So much happens in the book of Acts, and one of the difficult things is to understand the timeline because it changes how it reads. As you go from chapter to chapter or story or story, it can feel like days and weeks, but in reality, this is a book of years. It is hard because after reading through the gospels, which mainly centered around the three years of Jesus' ministry, and most of them had significant portions of their books written in connection to the final week of Jesus' life, now looking at Acts and realizing just how spread out it is can be hard to keep straight in your head.
The book of Acts begins around 30 AD at the ascension of Jesus, 40 days after Jesus' resurrection, but quickly jumps forward just ten days later, where the outpouring of the Holy Spirit takes place. Now between Chapter 2, the outpouring of the Holy Spirit and the conclusion of Chapter 7 the stoning of Stephen and Paul's Damascus road conversion in chapter 9, it is five years of church growth in the city of Jerusalem. Stephen's death signals an increase in the persecution of the church, and the message of Jesus starts to expand rapidly as the believers scatter and Saul begins to chase them. Now in 35 AD, Saul/Paul has his conversion and has to flee Damascus due to death threats, and then works to connect with the disciples and does that due to Barnabas vouching for him. He begins ministry to the Greeks in Jerusalem, who then try to kill him, and he ultimately has to flee to Tarsus in 38 AD. This is now eight years after the Holy Spirit's outpouring and the church's start.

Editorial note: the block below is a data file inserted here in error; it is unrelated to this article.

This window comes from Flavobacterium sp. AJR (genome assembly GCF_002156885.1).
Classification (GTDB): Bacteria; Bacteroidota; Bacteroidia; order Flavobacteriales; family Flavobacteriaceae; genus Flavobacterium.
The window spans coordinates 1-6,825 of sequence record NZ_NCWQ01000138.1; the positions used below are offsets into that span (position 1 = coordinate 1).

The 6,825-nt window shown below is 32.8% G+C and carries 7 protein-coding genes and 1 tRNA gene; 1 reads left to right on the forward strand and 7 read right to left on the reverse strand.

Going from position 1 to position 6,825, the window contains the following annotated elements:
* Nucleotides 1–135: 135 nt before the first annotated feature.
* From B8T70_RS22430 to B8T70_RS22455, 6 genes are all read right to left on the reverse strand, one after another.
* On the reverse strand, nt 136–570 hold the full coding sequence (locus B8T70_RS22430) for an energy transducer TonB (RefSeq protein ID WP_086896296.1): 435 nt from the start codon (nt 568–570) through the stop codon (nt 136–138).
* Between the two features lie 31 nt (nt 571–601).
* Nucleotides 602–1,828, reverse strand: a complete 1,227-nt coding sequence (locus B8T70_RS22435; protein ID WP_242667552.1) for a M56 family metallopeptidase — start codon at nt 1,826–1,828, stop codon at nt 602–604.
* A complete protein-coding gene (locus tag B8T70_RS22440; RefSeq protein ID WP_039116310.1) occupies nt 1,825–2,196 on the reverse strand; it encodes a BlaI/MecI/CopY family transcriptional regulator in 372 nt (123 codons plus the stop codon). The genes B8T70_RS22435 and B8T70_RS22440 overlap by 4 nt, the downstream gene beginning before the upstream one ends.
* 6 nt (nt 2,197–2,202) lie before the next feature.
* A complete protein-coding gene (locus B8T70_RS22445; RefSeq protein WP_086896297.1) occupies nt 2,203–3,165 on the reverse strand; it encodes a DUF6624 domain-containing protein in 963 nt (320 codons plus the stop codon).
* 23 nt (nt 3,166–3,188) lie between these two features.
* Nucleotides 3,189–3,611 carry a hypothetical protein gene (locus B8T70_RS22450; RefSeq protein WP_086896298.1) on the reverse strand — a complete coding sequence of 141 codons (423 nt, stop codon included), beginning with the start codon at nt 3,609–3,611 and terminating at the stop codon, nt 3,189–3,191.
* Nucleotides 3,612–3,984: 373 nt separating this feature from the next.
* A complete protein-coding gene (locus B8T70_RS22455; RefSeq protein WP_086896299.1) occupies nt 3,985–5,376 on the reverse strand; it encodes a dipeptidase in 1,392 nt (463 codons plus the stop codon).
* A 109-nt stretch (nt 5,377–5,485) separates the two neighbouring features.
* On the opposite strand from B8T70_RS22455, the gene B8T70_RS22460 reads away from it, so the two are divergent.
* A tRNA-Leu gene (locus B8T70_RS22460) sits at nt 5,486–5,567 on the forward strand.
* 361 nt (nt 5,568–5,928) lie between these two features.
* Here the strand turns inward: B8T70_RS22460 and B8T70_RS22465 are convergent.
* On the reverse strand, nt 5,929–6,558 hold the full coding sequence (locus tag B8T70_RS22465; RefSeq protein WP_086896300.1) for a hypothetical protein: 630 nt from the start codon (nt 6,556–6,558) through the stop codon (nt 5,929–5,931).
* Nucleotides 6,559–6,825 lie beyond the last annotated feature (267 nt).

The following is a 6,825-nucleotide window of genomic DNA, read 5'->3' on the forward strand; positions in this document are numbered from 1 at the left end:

Paul is in Tarsus for five years before Barnabas gets him and brings him to Antioch. He spent three years teaching there before being sent to Jerusalem for a short time and on a mission before returning to start his first missionary journey, which we see in chapter 13. Mind you, this is 16-18 years after the Holy Spirit's outpouring and the church's start and 11-13 years after Paul has had his Damascus road conversion, and the story of Acts begins to pivot. Up until this point, the focal point has been Peter, and Paul has just been Barnabas's assistant, so to speak, and the villain of the story. But in Chapter 13, we see a shift; Saul, for the first time, goes by Paul and begins the work as scripture says he was "set aside for." We actually see Paul use the phrase "set aside" on three different occasions in his life. Here for his ministry calling in Acts 13:2, at his birth described in Galatians 1:15 and his conversion- he talks about it in Romans 1:1. The chapter begins by describing the people that were doing the work there.